Edge of Madness, by Aaron Pinkston
In 2001, Brad Anderson released possibly the scariest mental asylum film ever made. I’ve always been curious if Session 9 was just a personal favorite of mine, wearing out the VHS in my early high school years, or if smart film people also hold it in high regard. At any rate, it seems like no one ever mentions it anymore. The story of an asbestos cleaning crew working on an abandoned mental hospital is a unique approach for the genre as a slow-burn character study that hinges on moody creepiness. Thirteen years later, Anderson returns to the asylum setting in a much, much different kind of film. Stonehearst Asylum is a welcomed return for Anderson, his best film since 2008’s Transsiberian (not exactly saying much given The Call and Vanishing on 7th Street are the only features he’s released since). Compared to his classic asylum film, though, Stonehearst Asylum doesn’t stand much of a chance.
The film is very much a throwback to classic horror tales. Taken from horror master Edgar Allan Poe’s short story “The System of Doctor Tarr and Professor Fether” and with visual influences of the classic Universal monster movies, this has a much more playful tone than Anderson’s previous thrillers. Stonehearst Asylum doesn’t waste time announcing its influences, with its first two scenes calling back to the screen’s two most recognizable monsters — the first has a professor (Brendan Gleeson) performing a medical demonstration for a group of students (OK, maybe that is pulled more directly from the classic’s famous spoof, but work with it), while the second follows a young doctor (Jim Sturgess) arriving at a spooky new job opportunity in the middle of nowhere. The film’s plot jumps from there, with new employee Dr. Newgate finding himself mixed up in a bizarre conflict between the medical staff and their patients.
Stonehearst Asylum uses these classical influences to create a dreamy, slightly campy atmosphere. The titular asylum is outfitted with patients who seem more kooky than dangerous — the types of “eccentrics” who think they are a horse, or shriek at any physical contact; there is a lot of wide eyes and mumbling going on. This mood also works in the narrative. Instead of hiding the usual madhouse plot twist that has become standard for the genre, the film lays (most of) its cards on the table within the first thirty minutes. I’ll keep away from direct plot points here, but will say that it sets up a pretty crafty game that is refreshingly fun in an increasingly serious subgenre. I wouldn’t say the film ultimately transcends its genre, but it does actively play with its broader conventions in entertaining ways.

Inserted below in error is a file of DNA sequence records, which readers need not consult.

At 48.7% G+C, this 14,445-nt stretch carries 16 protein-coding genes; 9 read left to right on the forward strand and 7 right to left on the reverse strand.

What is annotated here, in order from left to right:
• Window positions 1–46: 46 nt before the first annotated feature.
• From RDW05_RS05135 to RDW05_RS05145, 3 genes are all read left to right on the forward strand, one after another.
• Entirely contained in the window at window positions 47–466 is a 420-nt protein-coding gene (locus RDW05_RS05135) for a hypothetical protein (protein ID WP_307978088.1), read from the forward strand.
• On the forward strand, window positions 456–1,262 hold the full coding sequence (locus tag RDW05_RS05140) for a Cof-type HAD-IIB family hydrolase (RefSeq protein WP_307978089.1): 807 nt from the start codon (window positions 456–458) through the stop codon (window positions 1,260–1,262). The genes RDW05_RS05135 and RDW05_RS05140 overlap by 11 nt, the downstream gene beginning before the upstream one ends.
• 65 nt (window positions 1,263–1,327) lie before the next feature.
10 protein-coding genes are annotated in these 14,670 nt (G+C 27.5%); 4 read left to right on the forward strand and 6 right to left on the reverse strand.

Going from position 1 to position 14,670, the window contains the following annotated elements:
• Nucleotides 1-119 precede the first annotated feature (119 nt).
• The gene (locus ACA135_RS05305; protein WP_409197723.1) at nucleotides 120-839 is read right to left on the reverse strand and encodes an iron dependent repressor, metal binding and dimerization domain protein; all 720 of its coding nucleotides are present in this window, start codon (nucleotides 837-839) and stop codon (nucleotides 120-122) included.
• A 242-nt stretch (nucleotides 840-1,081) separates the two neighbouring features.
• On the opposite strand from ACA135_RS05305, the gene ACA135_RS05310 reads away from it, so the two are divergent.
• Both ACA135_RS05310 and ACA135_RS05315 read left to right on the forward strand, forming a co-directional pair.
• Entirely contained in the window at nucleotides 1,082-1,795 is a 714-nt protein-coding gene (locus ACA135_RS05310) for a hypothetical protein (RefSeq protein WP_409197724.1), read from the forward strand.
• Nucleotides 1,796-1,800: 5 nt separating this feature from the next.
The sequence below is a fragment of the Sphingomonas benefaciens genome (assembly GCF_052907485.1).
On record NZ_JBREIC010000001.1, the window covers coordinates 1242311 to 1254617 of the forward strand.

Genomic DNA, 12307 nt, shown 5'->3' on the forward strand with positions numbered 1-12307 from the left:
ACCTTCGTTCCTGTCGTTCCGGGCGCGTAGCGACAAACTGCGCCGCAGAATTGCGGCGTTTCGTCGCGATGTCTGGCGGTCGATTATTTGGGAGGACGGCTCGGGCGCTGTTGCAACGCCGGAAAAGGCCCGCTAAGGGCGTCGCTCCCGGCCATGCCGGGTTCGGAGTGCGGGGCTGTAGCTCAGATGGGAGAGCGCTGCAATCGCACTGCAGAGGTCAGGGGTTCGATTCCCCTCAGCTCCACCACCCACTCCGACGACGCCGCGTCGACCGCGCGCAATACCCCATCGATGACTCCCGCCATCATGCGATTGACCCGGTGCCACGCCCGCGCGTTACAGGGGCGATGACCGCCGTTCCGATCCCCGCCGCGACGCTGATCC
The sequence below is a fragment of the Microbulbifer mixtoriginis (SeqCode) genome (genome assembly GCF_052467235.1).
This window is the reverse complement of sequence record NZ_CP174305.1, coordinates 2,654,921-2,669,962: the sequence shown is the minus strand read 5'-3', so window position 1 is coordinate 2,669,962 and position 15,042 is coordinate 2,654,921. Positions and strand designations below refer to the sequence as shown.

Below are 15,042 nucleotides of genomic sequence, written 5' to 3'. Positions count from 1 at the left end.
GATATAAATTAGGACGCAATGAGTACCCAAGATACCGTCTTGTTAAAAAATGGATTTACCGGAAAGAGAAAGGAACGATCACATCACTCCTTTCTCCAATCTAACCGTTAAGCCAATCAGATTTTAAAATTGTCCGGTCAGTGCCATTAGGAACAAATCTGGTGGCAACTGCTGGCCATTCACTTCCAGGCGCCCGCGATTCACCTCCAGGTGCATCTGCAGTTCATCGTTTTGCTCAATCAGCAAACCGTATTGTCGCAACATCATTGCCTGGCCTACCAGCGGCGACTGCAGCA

Unfortunately, the tone doesn’t let the film aspire to be much more than pulp. Though there are interesting ideas, particularly in the staff vs. patient dynamic, they never rise above being half-baked. At the other end, the film also doesn’t push hard enough into its inherent wackiness for my tastes. The film’s biggest misstep is within the romantic relationship between its two leads, Dr. Newgate and the beautiful and seemingly competent patient Eliza Graves (Kate Beckinsale). Their romance would feel icky if it wasn’t so dull. Sturgess and Beckinsale are fine enough actors, but surrounded by the stout rogues gallery of character actors with a certain gravitas who are given the opportunity to play up to the sillier parts of the script, they come off as particularly bland. Whenever the likes of Ben Kingsley, Michael Caine and David Thewlis, in an especially juicy role as Mickey Finn (yeah, like the date rape drug), are offscreen, the viewer can’t help but to lose interest.
Stonehearst Asylum lives in a sort of weird space. It isn’t really a comedy, thriller or horror film, but it takes bits and pieces from the three, thrown together with a range of success. This goes hand-in-hand with the film’s modest status, as it never feels truly substantial despite the ingredients. Brad Anderson has made both far better and far worse films and I’d say that Stonehearst Asylum is worth watching, especially if you are into classic horror tales. But the film is limited, refusing to take its most promising parts to the extremes, as its filmmaker has been able to do before.